Saltar al contenido principal

Lamentablemente no somos totalmente compatibles con su navegador. Si tiene la opción, actualice a una versión más reciente o utilice Mozilla Firefox, Microsoft Edge, Google Chrome o Safari 14 o posterior. Si no puede y necesita ayuda, envíenos sus comentarios.

Agradeceríamos sus comentarios sobre esta nueva experiencia.Díganos qué piensa(se abre en una nueva pestaña/ventana)

Publique con nosotros

9 career tips for women (and everyone else)

18 de septiembre de 2023

Por Joyce Stack

Images ©

Here’s what I’ve found useful throughout my tech career

Earlier this year, I wrote a Tweet thread sharing some of my own experiences of being a women in technology. I turned them into a blog post because others (men included) may find them useful.

1. Quit being shy about your career goals

If you have aspirations about a role — ask for it! I’m in application architecture because I emailed the Chief to ask him for a job. He said yes.

Once, when an interviewer asked me if I had any other questions, I said: “I really believe in what you’re doing, and I would love an opportunity to get involved. Please give me the job!”

And they did!

Of course, they can always say no. In fact, that’s what happened the first time I tried this.

I have also asked for pay raises and promotions.

I do realize that this would be super challenging for some of you, especially if you are shy. Maybe it’s something you could raise in a resource or support group. Which leads to the next tip.

2. Find — or create — a group in your organization for support

Finding a small crew for mutual support, feedback and talking over problems and solutions has been massively helpful for me. In my case, it’s an informal gathering of trusted colleagues, but you could also find an existing “resource group.” At Elsevier, we have a wide variety of Employee Resource Groups (ERGs), from Elsevier Pride and the African Ancestry Network to Women Connected, Generations and an online group for Neurodiversity.

It’s about finding a little tribe in your organization that you feel safe with.

3. Learn how to give assertive feedback

Often people sit and suffer in silence about how they are feeling at work. Following an assertive feedback template(se abre en una nueva pestaña/ventana) is a one way to lay out your observations and feelings constructively.

4. Understand your values

It’s crucial to know what you truly believe in — the values you want to live and practice.

Here’s an exercise that takes some effort and iteration but has helped me a lot. You can use Dr Brené Brown’s List of Values(se abre en una nueva pestaña/ventana) as inspiration. Start by circling those values that resonate with you. Then for each one:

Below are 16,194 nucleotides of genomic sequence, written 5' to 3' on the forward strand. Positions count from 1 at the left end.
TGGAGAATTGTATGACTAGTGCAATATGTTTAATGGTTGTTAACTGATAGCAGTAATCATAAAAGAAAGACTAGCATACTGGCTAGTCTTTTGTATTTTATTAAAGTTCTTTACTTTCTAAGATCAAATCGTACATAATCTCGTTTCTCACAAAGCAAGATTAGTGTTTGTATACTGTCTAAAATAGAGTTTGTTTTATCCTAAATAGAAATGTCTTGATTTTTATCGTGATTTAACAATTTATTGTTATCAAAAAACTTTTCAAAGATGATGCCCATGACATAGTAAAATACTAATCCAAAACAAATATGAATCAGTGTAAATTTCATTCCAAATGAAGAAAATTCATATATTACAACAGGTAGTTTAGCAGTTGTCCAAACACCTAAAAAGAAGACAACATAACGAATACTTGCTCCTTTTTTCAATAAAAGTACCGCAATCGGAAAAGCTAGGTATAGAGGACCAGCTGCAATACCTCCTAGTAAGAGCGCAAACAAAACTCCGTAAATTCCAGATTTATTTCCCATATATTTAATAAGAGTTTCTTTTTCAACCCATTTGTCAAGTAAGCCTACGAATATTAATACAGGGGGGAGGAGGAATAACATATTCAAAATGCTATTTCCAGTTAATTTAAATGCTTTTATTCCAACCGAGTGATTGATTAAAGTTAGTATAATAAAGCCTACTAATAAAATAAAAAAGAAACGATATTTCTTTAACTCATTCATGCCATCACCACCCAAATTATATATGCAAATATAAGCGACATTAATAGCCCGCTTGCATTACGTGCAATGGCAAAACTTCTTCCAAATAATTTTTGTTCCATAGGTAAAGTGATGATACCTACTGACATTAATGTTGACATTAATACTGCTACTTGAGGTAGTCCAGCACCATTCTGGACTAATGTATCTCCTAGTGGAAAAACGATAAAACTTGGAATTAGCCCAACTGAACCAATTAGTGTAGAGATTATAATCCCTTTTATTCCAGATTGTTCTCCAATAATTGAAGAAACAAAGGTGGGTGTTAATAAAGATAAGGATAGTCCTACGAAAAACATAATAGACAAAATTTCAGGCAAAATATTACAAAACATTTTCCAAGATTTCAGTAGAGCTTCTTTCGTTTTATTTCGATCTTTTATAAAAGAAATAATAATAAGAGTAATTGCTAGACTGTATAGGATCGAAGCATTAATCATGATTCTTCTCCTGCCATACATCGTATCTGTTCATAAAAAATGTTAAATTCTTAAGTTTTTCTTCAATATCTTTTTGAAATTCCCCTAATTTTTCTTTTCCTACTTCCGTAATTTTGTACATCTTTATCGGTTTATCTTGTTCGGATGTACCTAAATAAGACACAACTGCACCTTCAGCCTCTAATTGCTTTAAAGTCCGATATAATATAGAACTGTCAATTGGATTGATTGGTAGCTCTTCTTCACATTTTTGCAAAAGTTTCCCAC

1. Define what it means to you.

  2. Reveal what you gain from it.

  3. Indicate where it turns up in your work.

The reason this has resonated with me so much is that it’s easy to feel like there’s something wrong with us if we don’t get something we’ve been striving for. But maybe that’s because it doesn’t fit with our value system. Understanding your values will help you align your goals with who you are.

5. Craft a personal mission statement

This has helped me stay focused and grounded on what I care about. Otherwise, it’s easy to get pulled between multiple competing priorities.

In my case, I value connection over community. Let me explain. As an ambivert, I identify equally as both an extravert and an introvert. I like connecting ideas and people in my day-to-day work with API design. However, while I enjoy working with people and making new friends, I don’t feel the need to be part of a big community or socialize with lots of new people. So I view “community” is a way of sharing a vision and being helpful.

My mission is “to help developers make decisions faster by influencing, leading and building an open and fair community of API practice because this community will allow individuals to achieve their goals faster.”

While mission statements are usually just one sentence, they can take time to compose — but it will be worth it. Here’s an article about how to write a personal mission statement(se abre en una nueva pestaña/ventana).

6. Before you call out behaviors in others, check yourself

Remember, when you point a finger, there are three pointing back at you. If you’re not getting what you need from your team or colleagues, take a look first at some of your own behaviors.

7. Understand your state of mind and how it can craft stories that might not exist

In simple terms, thoughts create feelings. If you think anxious thoughts, you will feel anxious. If you feel angry, don't write the email; try to understand what’s at the root of your anger.

If you’re interested in this approach, then read Sydney Banks and the Three Principles of Mind, Consciousness and Thought(se abre en una nueva pestaña/ventana). A career coach introduced me to these principles.

Another great read is Solve for Happy: Engineer Your Path to Joy(se abre en una nueva pestaña/ventana) by Mo Gawdat, former Chief Business Officer of Google.

8. Stop and ask yourself what success actually means to you

I've been focusing less on achievements and more on enjoying the process — and I feel much happier.

Willingness is a great motivator. Personally, SMART goals don't work for me, and its OK not to use them. If they worked, I would have a six-pack by now. 😊

9. You are free to ignore feedback and advice — such as this!